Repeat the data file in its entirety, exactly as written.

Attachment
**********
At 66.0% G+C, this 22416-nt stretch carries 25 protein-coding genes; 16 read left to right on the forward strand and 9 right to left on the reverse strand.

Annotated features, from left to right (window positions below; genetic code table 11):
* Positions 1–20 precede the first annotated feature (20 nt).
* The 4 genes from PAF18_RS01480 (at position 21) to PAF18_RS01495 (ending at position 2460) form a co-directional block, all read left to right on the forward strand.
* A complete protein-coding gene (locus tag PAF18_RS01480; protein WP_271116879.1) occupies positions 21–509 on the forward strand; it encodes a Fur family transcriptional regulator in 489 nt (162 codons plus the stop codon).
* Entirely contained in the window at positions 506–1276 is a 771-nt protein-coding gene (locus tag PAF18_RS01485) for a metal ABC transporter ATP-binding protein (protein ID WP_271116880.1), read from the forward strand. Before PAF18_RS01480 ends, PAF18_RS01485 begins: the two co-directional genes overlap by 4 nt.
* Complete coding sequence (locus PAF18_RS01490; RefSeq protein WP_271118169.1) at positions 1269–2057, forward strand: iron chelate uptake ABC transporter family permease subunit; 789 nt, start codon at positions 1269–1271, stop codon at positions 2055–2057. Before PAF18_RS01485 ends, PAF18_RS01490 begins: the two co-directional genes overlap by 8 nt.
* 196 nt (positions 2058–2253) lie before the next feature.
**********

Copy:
At 66.0% G+C, this 22416-nt stretch carries 25 protein-coding genes; 16 read left to right on the forward strand and 9 right to left on the reverse strand.

Annotated features, from left to right (window positions below; genetic code table 11):
* Positions 1–20 precede the first annotated feature (20 nt).
* The 4 genes from PAF18_RS01480 (at position 21) to PAF18_RS01495 (ending at position 2460) form a co-directional block, all read left to right on the forward strand.
* A complete protein-coding gene (locus tag PAF18_RS01480; protein WP_271116879.1) occupies positions 21–509 on the forward strand; it encodes a Fur family transcriptional regulator in 489 nt (162 codons plus the stop codon).
* Entirely contained in the window at positions 506–1276 is a 771-nt protein-coding gene (locus tag PAF18_RS01485) for a metal ABC transporter ATP-binding protein (protein ID WP_271116880.1), read from the forward strand. Before PAF18_RS01480 ends, PAF18_RS01485 begins: the two co-directional genes overlap by 4 nt.
* Complete coding sequence (locus PAF18_RS01490; RefSeq protein WP_271118169.1) at positions 1269–2057, forward strand: iron chelate uptake ABC transporter family permease subunit; 789 nt, start codon at positions 1269–1271, stop codon at positions 2055–2057. Before PAF18_RS01485 ends, PAF18_RS01490 begins: the two co-directional genes overlap by 8 nt.
* 196 nt (positions 2058–2253) lie before the next feature.